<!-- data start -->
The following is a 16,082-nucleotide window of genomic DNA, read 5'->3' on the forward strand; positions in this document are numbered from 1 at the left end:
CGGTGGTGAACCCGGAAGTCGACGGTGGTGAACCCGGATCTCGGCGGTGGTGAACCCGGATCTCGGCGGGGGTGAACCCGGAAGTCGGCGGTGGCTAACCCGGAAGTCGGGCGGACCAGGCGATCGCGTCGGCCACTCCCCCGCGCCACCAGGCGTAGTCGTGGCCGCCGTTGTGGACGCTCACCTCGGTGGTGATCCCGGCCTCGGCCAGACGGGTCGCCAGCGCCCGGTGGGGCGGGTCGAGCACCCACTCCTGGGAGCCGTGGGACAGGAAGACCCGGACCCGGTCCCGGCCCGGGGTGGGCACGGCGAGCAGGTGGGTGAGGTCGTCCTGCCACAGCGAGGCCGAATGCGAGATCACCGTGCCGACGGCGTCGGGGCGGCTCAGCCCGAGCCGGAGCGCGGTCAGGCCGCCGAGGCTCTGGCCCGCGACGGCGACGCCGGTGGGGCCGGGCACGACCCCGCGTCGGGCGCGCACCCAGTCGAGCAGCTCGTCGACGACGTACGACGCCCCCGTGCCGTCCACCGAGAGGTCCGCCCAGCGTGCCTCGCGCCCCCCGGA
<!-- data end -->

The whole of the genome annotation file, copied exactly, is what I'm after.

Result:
The following is a 16,082-nucleotide window of genomic DNA, read 5'->3' on the forward strand; positions in this document are numbered from 1 at the left end:
CGGTGGTGAACCCGGAAGTCGACGGTGGTGAACCCGGATCTCGGCGGTGGTGAACCCGGATCTCGGCGGGGGTGAACCCGGAAGTCGGCGGTGGCTAACCCGGAAGTCGGGCGGACCAGGCGATCGCGTCGGCCACTCCCCCGCGCCACCAGGCGTAGTCGTGGCCGCCGTTGTGGACGCTCACCTCGGTGGTGATCCCGGCCTCGGCCAGACGGGTCGCCAGCGCCCGGTGGGGCGGGTCGAGCACCCACTCCTGGGAGCCGTGGGACAGGAAGACCCGGACCCGGTCCCGGCCCGGGGTGGGCACGGCGAGCAGGTGGGTGAGGTCGTCCTGCCACAGCGAGGCCGAATGCGAGATCACCGTGCCGACGGCGTCGGGGCGGCTCAGCCCGAGCCGGAGCGCGGTCAGGCCGCCGAGGCTCTGGCCCGCGACGGCGACGCCGGTGGGGCCGGGCACGACCCCGCGTCGGGCGCGCACCCAGTCGAGCAGCTCGTCGACGACGTACGACGCCCCCGTGCCGTCCACCGAGAGGTCCGCCCAGCGTGCCTCGCGCCCCCCGGA